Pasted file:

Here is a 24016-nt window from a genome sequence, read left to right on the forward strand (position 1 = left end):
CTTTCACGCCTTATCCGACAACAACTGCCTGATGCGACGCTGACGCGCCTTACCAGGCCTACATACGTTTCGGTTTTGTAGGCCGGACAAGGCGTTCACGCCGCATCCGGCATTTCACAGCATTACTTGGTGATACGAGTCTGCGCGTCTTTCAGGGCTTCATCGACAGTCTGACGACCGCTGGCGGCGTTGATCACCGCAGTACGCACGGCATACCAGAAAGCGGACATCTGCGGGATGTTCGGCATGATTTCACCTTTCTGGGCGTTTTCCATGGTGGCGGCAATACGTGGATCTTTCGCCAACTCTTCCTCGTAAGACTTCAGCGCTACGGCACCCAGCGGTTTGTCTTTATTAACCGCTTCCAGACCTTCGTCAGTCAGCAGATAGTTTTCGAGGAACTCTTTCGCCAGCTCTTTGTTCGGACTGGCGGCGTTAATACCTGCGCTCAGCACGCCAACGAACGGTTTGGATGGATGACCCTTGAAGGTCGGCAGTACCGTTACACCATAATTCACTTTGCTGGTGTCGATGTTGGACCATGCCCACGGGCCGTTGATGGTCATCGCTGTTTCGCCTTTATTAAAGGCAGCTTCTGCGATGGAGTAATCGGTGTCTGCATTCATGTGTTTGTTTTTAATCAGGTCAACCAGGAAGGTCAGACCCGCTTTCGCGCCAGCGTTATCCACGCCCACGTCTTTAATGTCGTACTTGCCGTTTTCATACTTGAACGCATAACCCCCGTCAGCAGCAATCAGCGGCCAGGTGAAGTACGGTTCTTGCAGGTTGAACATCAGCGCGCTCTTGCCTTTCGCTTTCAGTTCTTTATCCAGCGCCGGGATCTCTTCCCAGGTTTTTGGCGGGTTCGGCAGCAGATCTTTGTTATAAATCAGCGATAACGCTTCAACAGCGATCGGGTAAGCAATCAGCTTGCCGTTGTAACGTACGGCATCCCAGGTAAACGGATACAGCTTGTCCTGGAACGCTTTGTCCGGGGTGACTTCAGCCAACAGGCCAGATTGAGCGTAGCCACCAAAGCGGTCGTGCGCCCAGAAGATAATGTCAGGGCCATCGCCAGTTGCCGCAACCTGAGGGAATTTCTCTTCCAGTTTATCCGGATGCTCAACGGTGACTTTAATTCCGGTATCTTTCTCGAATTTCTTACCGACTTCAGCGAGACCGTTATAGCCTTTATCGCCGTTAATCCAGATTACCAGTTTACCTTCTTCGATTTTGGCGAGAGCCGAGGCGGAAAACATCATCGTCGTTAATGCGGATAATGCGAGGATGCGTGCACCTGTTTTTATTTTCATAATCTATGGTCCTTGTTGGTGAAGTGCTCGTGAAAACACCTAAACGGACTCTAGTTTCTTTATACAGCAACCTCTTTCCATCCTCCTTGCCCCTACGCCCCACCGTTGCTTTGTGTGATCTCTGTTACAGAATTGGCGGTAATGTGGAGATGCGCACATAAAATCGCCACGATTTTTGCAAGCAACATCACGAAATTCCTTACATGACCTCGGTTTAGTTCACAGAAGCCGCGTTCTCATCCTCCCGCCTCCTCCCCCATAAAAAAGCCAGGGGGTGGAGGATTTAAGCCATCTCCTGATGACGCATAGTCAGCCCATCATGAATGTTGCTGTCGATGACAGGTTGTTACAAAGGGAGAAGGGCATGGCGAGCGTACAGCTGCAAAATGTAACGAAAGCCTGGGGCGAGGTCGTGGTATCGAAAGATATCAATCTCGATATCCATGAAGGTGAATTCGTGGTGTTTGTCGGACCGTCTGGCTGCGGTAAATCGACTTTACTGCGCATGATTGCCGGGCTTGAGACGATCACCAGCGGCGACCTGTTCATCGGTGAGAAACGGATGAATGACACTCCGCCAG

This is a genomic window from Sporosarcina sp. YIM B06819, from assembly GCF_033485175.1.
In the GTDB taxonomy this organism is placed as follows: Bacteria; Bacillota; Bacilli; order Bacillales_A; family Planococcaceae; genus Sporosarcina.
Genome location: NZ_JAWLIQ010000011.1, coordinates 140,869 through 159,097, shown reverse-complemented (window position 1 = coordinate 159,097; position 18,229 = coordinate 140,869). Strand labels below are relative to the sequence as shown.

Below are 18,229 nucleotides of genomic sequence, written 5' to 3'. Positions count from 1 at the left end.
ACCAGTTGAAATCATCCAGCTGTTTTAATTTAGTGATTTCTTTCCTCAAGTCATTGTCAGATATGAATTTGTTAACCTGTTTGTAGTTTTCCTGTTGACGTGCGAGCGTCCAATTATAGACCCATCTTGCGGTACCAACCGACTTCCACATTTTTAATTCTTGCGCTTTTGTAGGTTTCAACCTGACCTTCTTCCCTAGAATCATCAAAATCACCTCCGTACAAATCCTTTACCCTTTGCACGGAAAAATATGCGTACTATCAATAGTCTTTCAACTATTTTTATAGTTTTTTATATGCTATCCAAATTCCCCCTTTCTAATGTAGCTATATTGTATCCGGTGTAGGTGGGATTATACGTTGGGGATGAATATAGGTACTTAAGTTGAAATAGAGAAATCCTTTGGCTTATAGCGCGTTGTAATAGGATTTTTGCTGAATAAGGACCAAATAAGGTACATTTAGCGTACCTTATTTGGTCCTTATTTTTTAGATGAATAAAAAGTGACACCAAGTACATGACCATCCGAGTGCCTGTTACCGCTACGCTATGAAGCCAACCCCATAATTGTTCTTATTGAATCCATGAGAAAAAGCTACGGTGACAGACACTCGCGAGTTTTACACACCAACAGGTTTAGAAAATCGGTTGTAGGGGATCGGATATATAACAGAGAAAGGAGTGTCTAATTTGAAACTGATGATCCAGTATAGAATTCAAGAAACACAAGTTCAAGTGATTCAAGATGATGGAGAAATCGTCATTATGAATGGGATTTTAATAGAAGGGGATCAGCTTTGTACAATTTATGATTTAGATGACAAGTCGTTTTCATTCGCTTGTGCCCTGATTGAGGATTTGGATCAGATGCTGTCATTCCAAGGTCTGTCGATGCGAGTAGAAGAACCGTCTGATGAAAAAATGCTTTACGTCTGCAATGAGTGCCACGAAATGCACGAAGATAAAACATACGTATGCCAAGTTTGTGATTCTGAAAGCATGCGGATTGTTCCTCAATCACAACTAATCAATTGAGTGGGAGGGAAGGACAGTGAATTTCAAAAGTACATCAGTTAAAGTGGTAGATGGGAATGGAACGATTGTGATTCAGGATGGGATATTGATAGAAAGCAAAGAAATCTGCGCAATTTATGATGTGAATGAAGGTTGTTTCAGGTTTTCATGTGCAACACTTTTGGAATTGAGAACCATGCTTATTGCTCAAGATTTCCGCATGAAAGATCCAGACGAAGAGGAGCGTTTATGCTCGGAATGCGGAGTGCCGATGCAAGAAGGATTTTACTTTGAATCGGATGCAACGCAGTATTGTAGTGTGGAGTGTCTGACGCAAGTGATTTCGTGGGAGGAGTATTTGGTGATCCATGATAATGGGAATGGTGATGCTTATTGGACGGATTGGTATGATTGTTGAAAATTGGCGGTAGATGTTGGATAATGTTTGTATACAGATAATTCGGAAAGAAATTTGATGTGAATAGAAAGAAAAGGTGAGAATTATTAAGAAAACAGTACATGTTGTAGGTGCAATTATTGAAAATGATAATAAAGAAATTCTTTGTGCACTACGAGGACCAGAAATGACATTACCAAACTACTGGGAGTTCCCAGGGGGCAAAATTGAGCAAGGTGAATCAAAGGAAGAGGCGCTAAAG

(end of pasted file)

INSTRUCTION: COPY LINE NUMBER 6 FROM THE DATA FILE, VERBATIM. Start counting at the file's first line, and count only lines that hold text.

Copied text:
Below are 18,229 nucleotides of genomic sequence, written 5' to 3'. Positions count from 1 at the left end.